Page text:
Is Open Source A Public Good?
Last month Andrew and I visited both coasts of the US to talk about the sustainability of open source software. It was great to see such a wide and diverse group of people willing to bring their thoughts and experience to bear upon this problem. With so many now engaged I think it’s time to start picking at the detail and throwing some ideas about.
Why do we need sustainable open source software? My previous posts and very many others have established that not all open source projects are equal, that a small number of them keep us warm, keep us airborne, keep us safe. And what’s wrong with the status quo? Open source is a philosophy encapsulated in a licence. That licence says much about the code and your rights over it. It says you can use it, copy it, build upon it and redistribute it. That’s enough to protect us, right? I say ‘nope’.
A project is much more than its code. It’s also the processes and tools that are used to manage, review, accept, merge and distribute contributions. For infrastructure-type projects the distribution channel is almost as valuable as the project itself. While cost of transferring from one source for a project to another might be small for an individual developer or organisation for the ecosystem as a whole it can be very expensive indeed.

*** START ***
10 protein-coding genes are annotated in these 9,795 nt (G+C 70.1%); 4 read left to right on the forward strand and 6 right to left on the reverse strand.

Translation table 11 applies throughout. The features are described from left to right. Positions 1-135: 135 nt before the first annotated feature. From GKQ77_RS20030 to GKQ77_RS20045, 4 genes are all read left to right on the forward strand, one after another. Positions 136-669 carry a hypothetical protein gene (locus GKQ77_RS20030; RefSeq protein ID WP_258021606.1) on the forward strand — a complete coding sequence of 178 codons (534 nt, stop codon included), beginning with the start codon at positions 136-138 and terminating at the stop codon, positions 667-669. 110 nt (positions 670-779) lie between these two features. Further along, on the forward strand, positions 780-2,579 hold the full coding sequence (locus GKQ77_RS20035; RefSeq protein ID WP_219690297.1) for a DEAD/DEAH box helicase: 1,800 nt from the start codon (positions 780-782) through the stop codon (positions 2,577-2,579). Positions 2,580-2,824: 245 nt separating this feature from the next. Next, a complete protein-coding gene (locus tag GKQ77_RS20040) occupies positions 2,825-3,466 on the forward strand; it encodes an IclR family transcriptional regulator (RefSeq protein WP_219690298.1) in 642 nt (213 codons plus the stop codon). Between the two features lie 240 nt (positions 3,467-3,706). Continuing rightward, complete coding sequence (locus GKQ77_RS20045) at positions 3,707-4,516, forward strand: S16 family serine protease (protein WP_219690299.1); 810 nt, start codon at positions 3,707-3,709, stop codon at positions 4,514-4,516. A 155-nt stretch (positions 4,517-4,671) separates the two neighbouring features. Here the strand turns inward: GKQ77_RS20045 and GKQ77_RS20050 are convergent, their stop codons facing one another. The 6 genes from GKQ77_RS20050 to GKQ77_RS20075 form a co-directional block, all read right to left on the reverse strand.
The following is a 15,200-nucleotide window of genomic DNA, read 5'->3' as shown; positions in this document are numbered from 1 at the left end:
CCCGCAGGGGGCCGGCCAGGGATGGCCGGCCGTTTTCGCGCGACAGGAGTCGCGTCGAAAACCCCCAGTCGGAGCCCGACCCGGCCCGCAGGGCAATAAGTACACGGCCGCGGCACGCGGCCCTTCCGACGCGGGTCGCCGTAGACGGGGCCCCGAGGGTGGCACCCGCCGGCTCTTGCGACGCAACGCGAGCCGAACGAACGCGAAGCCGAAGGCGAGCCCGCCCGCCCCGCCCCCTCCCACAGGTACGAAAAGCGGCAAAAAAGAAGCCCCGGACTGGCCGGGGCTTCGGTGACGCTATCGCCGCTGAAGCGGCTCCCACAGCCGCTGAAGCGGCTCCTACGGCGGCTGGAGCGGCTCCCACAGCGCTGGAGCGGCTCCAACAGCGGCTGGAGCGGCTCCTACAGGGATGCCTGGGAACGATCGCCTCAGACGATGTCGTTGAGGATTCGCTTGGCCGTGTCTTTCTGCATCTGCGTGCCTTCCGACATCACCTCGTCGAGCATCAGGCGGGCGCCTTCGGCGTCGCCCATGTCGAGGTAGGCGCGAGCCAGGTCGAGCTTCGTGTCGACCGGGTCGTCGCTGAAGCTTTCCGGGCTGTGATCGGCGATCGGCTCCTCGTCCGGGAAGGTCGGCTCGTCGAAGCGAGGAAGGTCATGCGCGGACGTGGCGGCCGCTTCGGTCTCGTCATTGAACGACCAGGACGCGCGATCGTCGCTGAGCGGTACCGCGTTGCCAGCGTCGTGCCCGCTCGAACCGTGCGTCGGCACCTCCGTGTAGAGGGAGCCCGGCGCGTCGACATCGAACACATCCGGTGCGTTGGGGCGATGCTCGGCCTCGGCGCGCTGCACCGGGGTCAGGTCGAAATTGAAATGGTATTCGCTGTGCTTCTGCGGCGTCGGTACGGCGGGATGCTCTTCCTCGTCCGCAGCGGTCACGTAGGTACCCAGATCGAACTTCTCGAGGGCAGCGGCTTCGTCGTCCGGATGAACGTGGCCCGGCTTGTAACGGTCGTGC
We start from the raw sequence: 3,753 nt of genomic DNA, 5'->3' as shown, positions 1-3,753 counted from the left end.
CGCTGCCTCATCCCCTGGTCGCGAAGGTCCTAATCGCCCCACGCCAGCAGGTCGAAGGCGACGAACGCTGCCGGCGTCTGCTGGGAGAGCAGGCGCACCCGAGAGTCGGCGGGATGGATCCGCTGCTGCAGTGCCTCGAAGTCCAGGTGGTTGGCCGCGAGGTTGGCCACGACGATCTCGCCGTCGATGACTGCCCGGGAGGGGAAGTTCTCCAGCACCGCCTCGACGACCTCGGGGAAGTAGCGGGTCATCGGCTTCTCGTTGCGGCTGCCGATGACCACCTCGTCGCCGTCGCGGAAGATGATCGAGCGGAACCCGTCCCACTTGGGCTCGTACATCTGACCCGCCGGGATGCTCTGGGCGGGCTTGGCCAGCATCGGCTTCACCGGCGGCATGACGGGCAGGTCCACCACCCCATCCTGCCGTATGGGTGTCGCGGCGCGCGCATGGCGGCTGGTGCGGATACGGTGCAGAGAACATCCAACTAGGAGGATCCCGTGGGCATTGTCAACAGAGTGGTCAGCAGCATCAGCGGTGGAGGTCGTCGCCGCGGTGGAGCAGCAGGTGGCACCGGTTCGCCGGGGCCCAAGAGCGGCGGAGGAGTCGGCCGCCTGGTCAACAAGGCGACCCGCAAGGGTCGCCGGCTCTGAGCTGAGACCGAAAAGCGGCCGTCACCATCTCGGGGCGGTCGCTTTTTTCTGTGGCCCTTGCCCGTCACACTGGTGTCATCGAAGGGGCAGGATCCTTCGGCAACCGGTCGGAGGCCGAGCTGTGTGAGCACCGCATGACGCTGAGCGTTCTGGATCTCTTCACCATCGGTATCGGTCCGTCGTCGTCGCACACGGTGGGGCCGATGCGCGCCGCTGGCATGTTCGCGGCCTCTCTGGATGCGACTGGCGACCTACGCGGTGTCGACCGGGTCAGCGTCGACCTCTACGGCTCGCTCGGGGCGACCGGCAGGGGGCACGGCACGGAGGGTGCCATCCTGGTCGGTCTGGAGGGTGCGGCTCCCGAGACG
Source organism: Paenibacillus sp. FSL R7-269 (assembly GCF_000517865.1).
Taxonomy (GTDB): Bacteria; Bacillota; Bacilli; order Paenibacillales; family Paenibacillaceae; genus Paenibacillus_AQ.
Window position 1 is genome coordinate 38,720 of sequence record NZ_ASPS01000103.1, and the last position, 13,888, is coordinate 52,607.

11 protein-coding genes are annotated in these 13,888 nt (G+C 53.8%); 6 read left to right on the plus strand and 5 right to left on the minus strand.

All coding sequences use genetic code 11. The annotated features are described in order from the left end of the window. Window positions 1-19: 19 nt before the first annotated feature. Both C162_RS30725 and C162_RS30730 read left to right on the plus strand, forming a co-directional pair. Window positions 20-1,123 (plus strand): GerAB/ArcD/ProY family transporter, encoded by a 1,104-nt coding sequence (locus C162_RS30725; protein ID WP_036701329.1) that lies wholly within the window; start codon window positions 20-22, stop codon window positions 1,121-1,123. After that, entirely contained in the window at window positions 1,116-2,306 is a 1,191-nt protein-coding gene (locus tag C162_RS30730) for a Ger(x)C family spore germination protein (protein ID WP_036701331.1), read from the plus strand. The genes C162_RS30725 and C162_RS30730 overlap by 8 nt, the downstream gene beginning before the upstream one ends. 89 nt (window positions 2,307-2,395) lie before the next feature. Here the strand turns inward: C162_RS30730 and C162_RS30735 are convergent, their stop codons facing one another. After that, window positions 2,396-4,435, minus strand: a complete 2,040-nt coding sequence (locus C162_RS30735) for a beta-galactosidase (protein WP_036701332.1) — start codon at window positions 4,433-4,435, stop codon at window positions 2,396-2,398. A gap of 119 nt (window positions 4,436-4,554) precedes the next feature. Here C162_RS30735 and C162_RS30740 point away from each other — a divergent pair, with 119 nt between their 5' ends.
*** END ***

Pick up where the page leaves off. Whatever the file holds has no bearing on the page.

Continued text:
What we’re talking about here is bus-factor: the number of people that would need to be taken out by an errant mode of public transport to destroy a project’s ability to function and be available. In my mind it is the single most crucial factor in the sustainability of an open source project. It demonstrates just how important it is to support and develop existing project communities over code.
It also demonstrates how dangerous it is to consider these projects a public good. While the code itself might be non-excludable and non-rivalrous the community is most certainly not. As we have seen, considering them to be two separate things will be costly in the long run.